Jay is going after the lifestyle dollars. Stowe and Bush did the same thing. Toss up a spa, fancy restaurants, apres stuff. These places also focused on mountain bed base as well. Captive audience and get the bookings on the mountain instead of off. Bed base instead of real estate seems like a winner. You can't keep building condos but you can build a hotel and steal from the existing off mountain bed base. That creates another microeconomic problem for local off mountain inns, but that is just the way that thing goes.

I don't think skiing itself can be profitable. MRG makes it work because it is a successful Coop with dedicated and passionate skiers that are committed to their mountain. Wildcat is another ski only mountain and is on the chopping block (just sold to Peaks if you believe the rumors on AZ). And how about former skiers mountains that sold out to the resort side of things? Saddleback. Burke. They couldn't make the area work completely no frills without resortification. Or at least letting another ownership foot the bill and loose money (Burke).

That to me only leaves innovating with new products and new offerings at the mountain's themselves. You can only do so much with terrain before it is maxed out. The current build out in the east is finishing up the glading process between most trails at most ski areas (at least those that can support gladed skiing). Expansions are happening where permitting has allowed it to happen, but that is quickly reaching the max out point too. And the expansions are just moving skiers between resorts rather than increasing dollars spent to make the areas more profitable overall.

I think the answer is more captive audience, more stuff to do at the mountain, more high end things that folks are willing to pay for but only if it is a quality product, more "experiences", etc. These innovations may involve the skiing itself (e.g. Bush's "Cat Skiing") but they don't have to. It needs to be stuff that is high margin, low cost, minimal investment. And when I figure out exactly what those things will be, I will be putting in my resume for pres of a ski company. :)
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Re: Is the ski resort model dead?

Postby rfarren » Sat Oct 09, 2010 9:38 am

I think it's very easy for Admin to say what he wants (to live in an Urban environment near mountains) and say that's what most people who ski want. Certainly, a lot of people on this forum like that and would prefer that to their own personal situations. Yet, one must remember that many resorts close to urban areas are subsidized by vacationers who really do want an urban environment nestled in the mountains. Hence, why there are so many more visits to Park City than LCC, even though the skiing is obviously not as good as what is found 30 minutes away at LCC (I would imagine that local skier visits are much higher at LLC than at PCR).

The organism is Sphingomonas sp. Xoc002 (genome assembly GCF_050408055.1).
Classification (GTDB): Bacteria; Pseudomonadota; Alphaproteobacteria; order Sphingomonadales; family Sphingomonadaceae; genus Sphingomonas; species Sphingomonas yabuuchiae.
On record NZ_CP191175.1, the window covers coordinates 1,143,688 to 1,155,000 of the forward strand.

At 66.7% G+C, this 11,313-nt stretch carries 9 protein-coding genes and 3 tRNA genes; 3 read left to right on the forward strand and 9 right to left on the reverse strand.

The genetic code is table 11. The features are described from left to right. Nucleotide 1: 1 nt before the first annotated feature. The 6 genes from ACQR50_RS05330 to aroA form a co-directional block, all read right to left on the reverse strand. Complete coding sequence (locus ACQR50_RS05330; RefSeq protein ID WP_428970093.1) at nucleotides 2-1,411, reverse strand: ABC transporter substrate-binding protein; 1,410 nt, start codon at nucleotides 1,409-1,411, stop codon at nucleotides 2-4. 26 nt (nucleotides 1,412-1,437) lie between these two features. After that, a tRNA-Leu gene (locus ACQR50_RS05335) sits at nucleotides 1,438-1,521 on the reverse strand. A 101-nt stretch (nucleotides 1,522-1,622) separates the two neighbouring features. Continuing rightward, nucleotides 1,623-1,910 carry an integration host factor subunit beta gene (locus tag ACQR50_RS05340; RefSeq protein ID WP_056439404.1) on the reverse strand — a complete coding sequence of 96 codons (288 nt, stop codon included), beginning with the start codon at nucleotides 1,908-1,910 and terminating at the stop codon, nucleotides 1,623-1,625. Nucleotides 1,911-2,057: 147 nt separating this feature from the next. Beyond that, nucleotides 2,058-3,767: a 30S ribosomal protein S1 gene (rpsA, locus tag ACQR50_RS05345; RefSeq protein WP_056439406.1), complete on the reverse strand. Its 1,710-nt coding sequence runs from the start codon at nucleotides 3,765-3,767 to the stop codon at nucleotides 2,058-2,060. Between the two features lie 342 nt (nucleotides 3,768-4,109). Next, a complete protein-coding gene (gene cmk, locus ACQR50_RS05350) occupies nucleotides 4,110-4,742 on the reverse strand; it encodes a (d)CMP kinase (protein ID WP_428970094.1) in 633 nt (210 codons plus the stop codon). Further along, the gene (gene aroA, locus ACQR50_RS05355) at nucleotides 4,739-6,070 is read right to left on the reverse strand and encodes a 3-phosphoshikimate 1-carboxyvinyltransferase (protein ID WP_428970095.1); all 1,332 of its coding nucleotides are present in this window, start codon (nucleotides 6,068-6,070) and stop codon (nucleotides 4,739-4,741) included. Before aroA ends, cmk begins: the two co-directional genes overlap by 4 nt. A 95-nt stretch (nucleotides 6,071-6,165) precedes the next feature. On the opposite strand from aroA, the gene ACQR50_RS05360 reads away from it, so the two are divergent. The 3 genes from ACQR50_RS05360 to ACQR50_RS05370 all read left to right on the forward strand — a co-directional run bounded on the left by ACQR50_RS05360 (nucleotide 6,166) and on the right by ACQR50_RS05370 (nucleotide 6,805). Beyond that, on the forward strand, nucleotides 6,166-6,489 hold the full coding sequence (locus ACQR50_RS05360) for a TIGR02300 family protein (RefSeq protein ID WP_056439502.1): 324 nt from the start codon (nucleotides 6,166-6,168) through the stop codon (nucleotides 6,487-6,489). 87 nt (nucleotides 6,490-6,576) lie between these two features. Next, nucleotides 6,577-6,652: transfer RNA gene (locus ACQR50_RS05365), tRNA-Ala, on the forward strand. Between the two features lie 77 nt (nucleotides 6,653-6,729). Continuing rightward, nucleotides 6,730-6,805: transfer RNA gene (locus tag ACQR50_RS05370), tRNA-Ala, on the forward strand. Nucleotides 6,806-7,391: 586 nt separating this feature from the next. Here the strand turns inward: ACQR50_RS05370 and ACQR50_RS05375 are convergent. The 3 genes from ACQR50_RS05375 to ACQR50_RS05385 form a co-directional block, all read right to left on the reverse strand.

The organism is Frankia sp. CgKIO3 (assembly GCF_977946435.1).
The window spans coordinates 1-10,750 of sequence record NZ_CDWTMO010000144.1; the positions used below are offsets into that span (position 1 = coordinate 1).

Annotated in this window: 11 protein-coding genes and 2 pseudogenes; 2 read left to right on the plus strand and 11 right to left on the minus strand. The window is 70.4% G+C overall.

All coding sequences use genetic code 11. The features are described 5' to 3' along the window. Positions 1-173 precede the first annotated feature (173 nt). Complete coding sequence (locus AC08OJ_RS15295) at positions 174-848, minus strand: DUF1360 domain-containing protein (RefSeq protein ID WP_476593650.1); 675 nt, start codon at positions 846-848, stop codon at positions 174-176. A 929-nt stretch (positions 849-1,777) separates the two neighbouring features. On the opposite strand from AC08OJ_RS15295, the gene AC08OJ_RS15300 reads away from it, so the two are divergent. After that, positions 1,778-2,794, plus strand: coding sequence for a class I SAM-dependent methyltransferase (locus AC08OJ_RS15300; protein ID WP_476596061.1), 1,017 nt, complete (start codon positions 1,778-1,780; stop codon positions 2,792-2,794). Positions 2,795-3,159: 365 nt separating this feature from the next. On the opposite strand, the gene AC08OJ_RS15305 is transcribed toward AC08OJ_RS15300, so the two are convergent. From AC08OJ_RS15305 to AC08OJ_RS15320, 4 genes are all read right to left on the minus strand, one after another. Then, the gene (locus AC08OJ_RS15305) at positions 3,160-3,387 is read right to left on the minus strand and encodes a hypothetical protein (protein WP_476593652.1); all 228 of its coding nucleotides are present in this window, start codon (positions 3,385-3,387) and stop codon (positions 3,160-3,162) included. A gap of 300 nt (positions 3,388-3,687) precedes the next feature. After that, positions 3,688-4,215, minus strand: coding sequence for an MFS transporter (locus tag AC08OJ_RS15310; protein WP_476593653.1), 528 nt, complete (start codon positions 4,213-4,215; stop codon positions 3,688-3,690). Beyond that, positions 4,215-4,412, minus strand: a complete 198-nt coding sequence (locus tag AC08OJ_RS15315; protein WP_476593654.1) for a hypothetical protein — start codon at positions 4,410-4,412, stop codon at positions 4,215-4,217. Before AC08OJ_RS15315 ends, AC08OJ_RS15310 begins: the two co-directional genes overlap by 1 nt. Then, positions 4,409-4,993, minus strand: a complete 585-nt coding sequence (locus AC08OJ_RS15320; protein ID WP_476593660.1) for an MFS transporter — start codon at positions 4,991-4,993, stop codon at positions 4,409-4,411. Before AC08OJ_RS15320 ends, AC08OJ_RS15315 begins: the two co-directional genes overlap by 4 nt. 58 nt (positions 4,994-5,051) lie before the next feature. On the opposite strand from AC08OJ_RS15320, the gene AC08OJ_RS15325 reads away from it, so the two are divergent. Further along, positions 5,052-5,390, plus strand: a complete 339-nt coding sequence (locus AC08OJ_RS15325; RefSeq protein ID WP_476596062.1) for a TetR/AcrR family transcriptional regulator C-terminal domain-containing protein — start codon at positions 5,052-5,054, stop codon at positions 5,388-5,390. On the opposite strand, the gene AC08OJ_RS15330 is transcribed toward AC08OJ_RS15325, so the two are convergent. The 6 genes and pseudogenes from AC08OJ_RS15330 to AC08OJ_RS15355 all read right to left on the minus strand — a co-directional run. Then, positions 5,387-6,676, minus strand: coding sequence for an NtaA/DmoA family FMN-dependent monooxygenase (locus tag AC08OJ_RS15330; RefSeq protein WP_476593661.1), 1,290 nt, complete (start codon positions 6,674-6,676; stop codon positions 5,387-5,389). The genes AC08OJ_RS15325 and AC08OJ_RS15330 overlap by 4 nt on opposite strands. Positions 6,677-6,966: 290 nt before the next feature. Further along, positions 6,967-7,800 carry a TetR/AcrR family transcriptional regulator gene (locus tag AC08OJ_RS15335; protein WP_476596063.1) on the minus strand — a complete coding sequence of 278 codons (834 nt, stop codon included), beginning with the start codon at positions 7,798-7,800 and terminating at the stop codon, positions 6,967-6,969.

The resort model works better for those who vacation to ski, which I would imagine makes up the majority of paying skier visits any given year. For example: My wife, who enjoys skiing, is going to enjoy Park City, Aspen, Whistler, and Vail, a whole lot better than Snowbird. Her priorities are to ski some, and party/eat/shop and relax in a winter mountain environment. Granted, this is based on personal experience and not on empirical evidence, but I would imagine that there are a whole lot more of people like this than people who move to places like SLC for the skiing.

Certainly, in times of recession when people are tightening their belts the resort model will suffer. However, the economy will recover, and discretionary spending will increase. The real estate development model has taken a hit, but will recover too. For those who are saying the ski resort is dead, I caution them to put their biases aside, and wait to see what happens.
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Re: Is the ski resort model dead?

Postby Tony Crocker » Sat Oct 09, 2010 12:44 pm

in general I agree with all rfarren said above. I would add a caution based upon my earlier demographic comments. The baby boom generation temporarily bulged/is still bulging the skier age distribution upwards. 50+ year old skiers in general have more $ to spend and are more willing to pay for the luxury amenities than 20-40 year old skiers. So perhaps some of the recent developments have been skewed in that direction. I'm spending 2-3x as many ski $ as 20 years ago, although in my case the extra is going for snowcat skiing and exotic travel. But that's not the norm. Skibum4ever and her husband are around my age, also retired, but they own condos in Mammoth and Keystone. They ski more days than I do, but mostly at their own places (which are modest and not trophy homes) and also pull in some rental income when they are not there. I suspect there are a lot more 50+ skiers doing it their way than my way.